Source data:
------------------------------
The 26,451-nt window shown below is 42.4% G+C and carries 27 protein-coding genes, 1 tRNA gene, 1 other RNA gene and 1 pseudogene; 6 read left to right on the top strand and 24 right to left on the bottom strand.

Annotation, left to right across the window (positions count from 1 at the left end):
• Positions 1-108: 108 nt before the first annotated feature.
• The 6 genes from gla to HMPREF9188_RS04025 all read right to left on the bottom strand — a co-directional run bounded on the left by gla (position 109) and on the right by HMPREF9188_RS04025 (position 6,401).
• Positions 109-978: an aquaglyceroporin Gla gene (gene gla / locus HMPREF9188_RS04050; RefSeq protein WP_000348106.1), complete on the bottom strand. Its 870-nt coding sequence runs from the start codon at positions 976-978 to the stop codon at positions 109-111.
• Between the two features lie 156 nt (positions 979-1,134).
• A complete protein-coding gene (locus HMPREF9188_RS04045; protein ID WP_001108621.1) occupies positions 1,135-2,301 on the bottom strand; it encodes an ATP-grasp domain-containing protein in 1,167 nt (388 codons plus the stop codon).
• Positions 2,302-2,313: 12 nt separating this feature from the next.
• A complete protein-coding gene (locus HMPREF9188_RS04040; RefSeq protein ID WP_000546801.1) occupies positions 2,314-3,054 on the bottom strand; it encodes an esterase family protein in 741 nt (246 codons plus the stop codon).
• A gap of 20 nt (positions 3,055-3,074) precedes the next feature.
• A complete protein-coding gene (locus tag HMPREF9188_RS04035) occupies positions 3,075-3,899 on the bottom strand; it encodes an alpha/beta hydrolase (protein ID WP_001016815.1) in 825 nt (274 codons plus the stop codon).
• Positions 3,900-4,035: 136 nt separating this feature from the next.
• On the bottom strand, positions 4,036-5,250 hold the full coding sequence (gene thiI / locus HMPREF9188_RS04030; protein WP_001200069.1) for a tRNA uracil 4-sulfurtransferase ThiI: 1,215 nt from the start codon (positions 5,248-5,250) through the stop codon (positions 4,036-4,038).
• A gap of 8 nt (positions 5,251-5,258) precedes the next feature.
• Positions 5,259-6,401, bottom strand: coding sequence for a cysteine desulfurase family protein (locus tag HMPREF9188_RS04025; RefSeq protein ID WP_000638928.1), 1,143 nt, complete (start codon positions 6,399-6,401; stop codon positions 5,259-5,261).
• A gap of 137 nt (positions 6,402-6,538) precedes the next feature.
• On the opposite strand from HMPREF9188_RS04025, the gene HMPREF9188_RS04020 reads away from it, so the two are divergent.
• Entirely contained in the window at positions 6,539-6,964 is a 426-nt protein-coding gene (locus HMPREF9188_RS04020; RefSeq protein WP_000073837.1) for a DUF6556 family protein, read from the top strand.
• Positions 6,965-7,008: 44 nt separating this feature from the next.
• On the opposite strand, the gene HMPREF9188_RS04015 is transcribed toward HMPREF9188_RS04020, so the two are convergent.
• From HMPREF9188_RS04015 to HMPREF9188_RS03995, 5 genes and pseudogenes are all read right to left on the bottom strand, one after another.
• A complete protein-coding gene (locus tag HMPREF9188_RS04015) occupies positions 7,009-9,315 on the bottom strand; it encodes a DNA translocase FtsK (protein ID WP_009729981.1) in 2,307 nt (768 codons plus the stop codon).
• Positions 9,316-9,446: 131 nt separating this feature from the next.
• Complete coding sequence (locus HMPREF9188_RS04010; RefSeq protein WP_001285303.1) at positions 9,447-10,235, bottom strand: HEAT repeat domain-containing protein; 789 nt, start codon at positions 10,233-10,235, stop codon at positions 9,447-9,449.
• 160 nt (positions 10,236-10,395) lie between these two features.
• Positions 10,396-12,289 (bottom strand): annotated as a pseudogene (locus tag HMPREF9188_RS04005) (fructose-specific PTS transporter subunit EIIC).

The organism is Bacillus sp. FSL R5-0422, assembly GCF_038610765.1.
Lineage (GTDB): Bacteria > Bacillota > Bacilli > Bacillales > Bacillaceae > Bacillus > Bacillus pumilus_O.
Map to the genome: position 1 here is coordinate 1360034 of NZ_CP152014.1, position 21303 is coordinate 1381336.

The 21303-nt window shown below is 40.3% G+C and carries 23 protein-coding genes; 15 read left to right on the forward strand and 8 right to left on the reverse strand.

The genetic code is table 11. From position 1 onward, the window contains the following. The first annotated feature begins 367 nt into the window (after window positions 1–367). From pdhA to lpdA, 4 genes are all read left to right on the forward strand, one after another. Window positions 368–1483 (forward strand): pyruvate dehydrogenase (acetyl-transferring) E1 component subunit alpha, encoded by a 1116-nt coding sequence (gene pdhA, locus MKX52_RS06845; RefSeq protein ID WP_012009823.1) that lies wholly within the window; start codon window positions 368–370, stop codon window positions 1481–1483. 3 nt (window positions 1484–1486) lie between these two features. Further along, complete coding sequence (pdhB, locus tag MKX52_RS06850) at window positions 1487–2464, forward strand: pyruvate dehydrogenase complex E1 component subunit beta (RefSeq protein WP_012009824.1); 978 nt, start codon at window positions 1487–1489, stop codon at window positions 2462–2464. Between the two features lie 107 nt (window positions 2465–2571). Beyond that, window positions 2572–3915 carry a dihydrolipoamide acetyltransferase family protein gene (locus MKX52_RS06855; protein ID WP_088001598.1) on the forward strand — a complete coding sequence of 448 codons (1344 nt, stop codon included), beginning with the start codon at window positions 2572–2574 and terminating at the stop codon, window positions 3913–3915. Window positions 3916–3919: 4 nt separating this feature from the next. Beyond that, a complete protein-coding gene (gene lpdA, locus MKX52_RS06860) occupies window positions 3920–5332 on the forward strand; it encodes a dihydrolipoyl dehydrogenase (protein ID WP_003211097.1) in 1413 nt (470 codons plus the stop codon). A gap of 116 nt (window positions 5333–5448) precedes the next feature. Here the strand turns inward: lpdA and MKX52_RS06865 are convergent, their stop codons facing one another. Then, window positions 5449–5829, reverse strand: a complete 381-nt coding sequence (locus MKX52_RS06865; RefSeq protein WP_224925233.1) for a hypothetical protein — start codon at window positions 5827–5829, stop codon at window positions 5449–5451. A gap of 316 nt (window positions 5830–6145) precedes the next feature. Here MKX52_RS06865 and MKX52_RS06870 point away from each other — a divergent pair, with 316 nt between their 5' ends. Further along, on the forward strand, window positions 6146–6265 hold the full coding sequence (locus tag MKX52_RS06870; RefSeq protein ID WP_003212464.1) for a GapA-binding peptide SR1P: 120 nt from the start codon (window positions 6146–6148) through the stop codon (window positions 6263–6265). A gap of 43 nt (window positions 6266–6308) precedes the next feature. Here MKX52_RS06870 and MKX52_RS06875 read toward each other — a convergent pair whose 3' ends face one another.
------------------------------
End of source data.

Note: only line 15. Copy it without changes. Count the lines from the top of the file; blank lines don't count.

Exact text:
• Positions 5,259-6,401, bottom strand: coding sequence for a cysteine desulfurase family protein (locus tag HMPREF9188_RS04025; RefSeq protein ID WP_000638928.1), 1,143 nt, complete (start codon positions 6,399-6,401; stop codon positions 5,259-5,261).